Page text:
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TIFF ’09 | J. Blakeson: “Writing Didn’t Cost Anything, so I Started Writing”

TIFF '09 | J. Blakeson: "Writing Didn’t Cost Anything, so I Started Writing"

Two ex-cons kidnap a woman, but the tables turn and turn again in this tight, smart tale. J. Blakeson’s “The Disappearance of Alice Creed” is a terrific little thriller starring Eddie Marsan, Martin Compston and Gemma Arterton. We gave Blakeson and others a free-form style interview to gather their thoughts on their careers individual projects.

EDITOR’S NOTE: This is part of a series of interviews indieWIRE will be running with the filmmakers screening in the 2009 Toronto International Film Festival’s Discovery program.


I wrote my first feature script when I was 18. It was terrible. I sold my first feature film script when I was 24. It was a lot better. The first film I ever rented on video was “Daryl.” I’ve never been to Toronto before, but I have been to Canada once  – on a holiday to the Rockies, during which I won on a TV quiz show when I was 17.  

Your Filmmaking Career and Process

I didn’t go to film school, but when I was 19 I made a short film on 16mm with five of my friends in my parents’ attic. We had no clue what we were doing. I loaded and operated the camera. All the sound was recorded at the wrong speed and I had to sync it by eye in post, I edited it on a rusty Steenbeck and we didn’t even grade the film – because we didn’t know what grading was. But I learnt so much making that film – about every aspect of film-making. It was an invaluable experience.

I moved to London after graduating university to try and be a film director. But I had no money and no contacts, so couldn’t really direct any films. But writing didn’t cost anything, so I started writing scripts and accidentally became a screenwriter.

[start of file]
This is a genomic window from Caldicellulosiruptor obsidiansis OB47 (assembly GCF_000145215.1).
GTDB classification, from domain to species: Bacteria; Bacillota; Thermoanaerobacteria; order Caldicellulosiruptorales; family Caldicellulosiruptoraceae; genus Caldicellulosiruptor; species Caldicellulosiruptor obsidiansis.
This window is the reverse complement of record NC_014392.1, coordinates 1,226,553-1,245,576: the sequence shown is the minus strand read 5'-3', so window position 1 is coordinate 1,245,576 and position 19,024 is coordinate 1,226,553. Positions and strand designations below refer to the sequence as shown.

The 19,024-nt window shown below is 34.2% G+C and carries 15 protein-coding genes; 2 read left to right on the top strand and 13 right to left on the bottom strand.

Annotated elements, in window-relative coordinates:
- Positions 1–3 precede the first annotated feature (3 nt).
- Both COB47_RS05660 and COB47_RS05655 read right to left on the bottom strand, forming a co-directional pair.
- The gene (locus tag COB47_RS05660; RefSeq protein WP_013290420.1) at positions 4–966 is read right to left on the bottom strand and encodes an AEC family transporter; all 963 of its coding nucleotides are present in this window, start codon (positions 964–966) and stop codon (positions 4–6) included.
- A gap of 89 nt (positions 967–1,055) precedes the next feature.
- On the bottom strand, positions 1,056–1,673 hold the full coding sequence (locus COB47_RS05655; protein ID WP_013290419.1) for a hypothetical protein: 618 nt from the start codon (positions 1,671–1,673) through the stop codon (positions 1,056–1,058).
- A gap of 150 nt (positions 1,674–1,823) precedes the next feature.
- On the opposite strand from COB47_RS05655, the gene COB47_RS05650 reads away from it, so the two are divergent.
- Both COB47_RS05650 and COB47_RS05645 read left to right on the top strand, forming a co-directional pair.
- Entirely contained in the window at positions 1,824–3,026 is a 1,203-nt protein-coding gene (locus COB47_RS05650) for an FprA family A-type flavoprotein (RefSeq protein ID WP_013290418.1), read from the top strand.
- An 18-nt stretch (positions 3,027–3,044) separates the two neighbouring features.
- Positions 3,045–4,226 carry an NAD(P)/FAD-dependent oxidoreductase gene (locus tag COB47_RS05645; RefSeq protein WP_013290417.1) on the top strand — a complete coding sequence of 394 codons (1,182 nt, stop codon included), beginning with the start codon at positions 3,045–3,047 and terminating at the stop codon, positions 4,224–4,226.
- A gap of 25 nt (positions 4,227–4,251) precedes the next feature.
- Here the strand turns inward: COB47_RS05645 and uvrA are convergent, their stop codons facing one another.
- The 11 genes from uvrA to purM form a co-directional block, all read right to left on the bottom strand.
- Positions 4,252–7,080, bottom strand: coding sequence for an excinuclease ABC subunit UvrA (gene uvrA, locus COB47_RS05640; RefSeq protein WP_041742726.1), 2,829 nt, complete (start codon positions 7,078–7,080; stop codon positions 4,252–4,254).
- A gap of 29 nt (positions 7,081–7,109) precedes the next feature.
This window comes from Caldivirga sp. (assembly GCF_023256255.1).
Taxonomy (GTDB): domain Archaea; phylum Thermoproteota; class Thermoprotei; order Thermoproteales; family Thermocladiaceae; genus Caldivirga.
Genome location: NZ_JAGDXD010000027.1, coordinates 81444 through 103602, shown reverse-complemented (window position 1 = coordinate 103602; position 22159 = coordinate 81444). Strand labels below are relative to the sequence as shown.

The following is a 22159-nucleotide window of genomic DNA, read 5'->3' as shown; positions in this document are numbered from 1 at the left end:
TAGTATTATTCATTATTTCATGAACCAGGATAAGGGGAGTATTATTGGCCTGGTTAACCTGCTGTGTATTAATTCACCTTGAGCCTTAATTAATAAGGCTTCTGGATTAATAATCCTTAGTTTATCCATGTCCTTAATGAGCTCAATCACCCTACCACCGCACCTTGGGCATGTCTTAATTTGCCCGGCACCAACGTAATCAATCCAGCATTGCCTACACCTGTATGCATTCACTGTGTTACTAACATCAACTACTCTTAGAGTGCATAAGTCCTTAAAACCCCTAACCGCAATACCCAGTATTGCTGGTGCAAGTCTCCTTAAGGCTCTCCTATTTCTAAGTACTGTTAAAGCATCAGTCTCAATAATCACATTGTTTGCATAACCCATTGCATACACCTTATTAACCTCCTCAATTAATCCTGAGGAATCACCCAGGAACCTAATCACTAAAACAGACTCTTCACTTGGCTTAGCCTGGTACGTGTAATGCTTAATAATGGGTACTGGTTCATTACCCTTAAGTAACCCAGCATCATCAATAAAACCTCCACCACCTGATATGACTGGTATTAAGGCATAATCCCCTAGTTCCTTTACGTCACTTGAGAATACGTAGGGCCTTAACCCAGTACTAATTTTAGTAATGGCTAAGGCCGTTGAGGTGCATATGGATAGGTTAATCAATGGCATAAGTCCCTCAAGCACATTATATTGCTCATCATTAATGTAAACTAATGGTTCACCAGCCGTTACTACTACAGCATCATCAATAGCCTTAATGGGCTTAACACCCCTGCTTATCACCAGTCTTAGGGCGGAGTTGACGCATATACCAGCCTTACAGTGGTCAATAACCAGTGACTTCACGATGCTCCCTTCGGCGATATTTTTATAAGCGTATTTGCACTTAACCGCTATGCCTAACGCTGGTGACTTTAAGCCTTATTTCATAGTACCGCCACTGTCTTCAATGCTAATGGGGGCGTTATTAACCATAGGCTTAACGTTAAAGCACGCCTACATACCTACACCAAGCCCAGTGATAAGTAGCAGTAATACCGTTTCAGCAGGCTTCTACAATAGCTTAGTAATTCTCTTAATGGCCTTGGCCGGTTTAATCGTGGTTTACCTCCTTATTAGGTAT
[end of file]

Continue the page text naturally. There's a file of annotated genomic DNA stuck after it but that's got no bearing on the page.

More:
I almost made my first feature a couple of years ago. It was a teen movie I’d written that I’d got myself attached to (after the original director left the project). We got tantalizingly close to getting it made, but then it all fell apart. It was heartbreaking, but taught me to pick myself up and just get on with the next project

“The Disappearance of Alice Creed”…

“The Disappearance of Alice Creed” all came together extremely fast. I first met with CinemaNX (the production company/financiers) in September 2008. We shot the film in February 2009. So it was a mad rush – which was great, as it gave me no time to be nervous. I just had to get on with it and trust my instincts.

Gemma Arterton only had a short gap between filming two huge movies – “Prince of Persia” and “Clash of the Titans” – which luckily coincided with our schedule. She was the first person to read for any role and about twenty seconds into her audition I was thinking “let’s hire her now. Right now.” She was phenomenal.

Up until about two weeks before the start of shooting, we still hadn’t cast the role of Danny. We had sets, a crew, locations, but no Danny. We’d auditioned a lot of really good actors, but none were right for the part. Then Martin Compston sent us a tape from Scotland. Two days later he was reading with Gemma in London. Next day he had the part. A week later we were in the Isle of Man shooting the film. And he was perfect.

Your Influences…

I watch way, way, way too many films (though somehow it’s never enough). I like all genres, all nationalities, all budgets. From low brow to high art and everything in between. Good or bad, they all provide inspiration.

I was spurred on to make my first serious attempt at a short film after seeing David Lynch’s “Wild at Heart” and Lynch has remained an influence ever since.

For the look of “The Disappearance of Alice Creed”, we had a lot of touchstones, including Lynch’s Blue Velvet and Kubrick’s The Shining because they both have an off-kilter, but very cinematic feel.

The Future… 

Hopefully people will love and champion the film in Toronto. I’m especially looking forward to seeing the film with a big crowd of people and watching them react. As well as seeing a lot of other films while I’m there.

We only just finished “The Disappearance of Alice Creed” before the festival, so after a much needed break, I’m keen to get started on my next project. I loved the experience of directing “Alice Creed”, so am hungry to do it again as soon as possible.

And my long term plan is to try to write and direct some really good films. And as many as I can. Simple as that.

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